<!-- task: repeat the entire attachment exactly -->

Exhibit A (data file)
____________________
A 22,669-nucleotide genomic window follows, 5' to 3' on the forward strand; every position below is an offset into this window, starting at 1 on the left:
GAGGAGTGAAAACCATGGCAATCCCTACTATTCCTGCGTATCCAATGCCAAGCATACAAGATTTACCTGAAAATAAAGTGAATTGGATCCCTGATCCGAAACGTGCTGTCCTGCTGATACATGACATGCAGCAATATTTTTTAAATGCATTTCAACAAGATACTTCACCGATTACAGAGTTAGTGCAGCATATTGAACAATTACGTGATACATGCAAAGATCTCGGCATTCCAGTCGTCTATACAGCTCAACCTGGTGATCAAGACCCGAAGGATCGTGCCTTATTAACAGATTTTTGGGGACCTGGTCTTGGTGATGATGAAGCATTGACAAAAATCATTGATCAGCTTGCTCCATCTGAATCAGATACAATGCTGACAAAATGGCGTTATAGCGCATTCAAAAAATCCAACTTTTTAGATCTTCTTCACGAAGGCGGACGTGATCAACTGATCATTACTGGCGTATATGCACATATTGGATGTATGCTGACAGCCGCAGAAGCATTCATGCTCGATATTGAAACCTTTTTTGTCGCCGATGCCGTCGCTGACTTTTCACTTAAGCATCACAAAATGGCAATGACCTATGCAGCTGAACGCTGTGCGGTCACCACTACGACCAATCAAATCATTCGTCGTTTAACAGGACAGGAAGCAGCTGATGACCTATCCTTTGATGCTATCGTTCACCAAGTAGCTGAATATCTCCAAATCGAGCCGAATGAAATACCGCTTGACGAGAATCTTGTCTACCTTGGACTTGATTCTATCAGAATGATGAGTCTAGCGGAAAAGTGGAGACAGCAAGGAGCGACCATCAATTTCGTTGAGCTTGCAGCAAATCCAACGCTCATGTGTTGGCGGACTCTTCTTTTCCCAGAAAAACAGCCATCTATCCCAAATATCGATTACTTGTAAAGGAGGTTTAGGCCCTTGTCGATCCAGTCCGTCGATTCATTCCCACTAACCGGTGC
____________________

A 22,669-nucleotide genomic window follows, 5' to 3' on the forward strand; every position below is an offset into this window, starting at 1 on the left:
GAGGAGTGAAAACCATGGCAATCCCTACTATTCCTGCGTATCCAATGCCAAGCATACAAGATTTACCTGAAAATAAAGTGAATTGGATCCCTGATCCGAAACGTGCTGTCCTGCTGATACATGACATGCAGCAATATTTTTTAAATGCATTTCAACAAGATACTTCACCGATTACAGAGTTAGTGCAGCATATTGAACAATTACGTGATACATGCAAAGATCTCGGCATTCCAGTCGTCTATACAGCTCAACCTGGTGATCAAGACCCGAAGGATCGTGCCTTATTAACAGATTTTTGGGGACCTGGTCTTGGTGATGATGAAGCATTGACAAAAATCATTGATCAGCTTGCTCCATCTGAATCAGATACAATGCTGACAAAATGGCGTTATAGCGCATTCAAAAAATCCAACTTTTTAGATCTTCTTCACGAAGGCGGACGTGATCAACTGATCATTACTGGCGTATATGCACATATTGGATGTATGCTGACAGCCGCAGAAGCATTCATGCTCGATATTGAAACCTTTTTTGTCGCCGATGCCGTCGCTGACTTTTCACTTAAGCATCACAAAATGGCAATGACCTATGCAGCTGAACGCTGTGCGGTCACCACTACGACCAATCAAATCATTCGTCGTTTAACAGGACAGGAAGCAGCTGATGACCTATCCTTTGATGCTATCGTTCACCAAGTAGCTGAATATCTCCAAATCGAGCCGAATGAAATACCGCTTGACGAGAATCTTGTCTACCTTGGACTTGATTCTATCAGAATGATGAGTCTAGCGGAAAAGTGGAGACAGCAAGGAGCGACCATCAATTTCGTTGAGCTTGCAGCAAATCCAACGCTCATGTGTTGGCGGACTCTTCTTTTCCCAGAAAAACAGCCATCTATCCCAAATATCGATTACTTGTAAAGGAGGTTTAGGCCCTTGTCGATCCAGTCCGTCGATTCATTCCCACTAACCGGTGC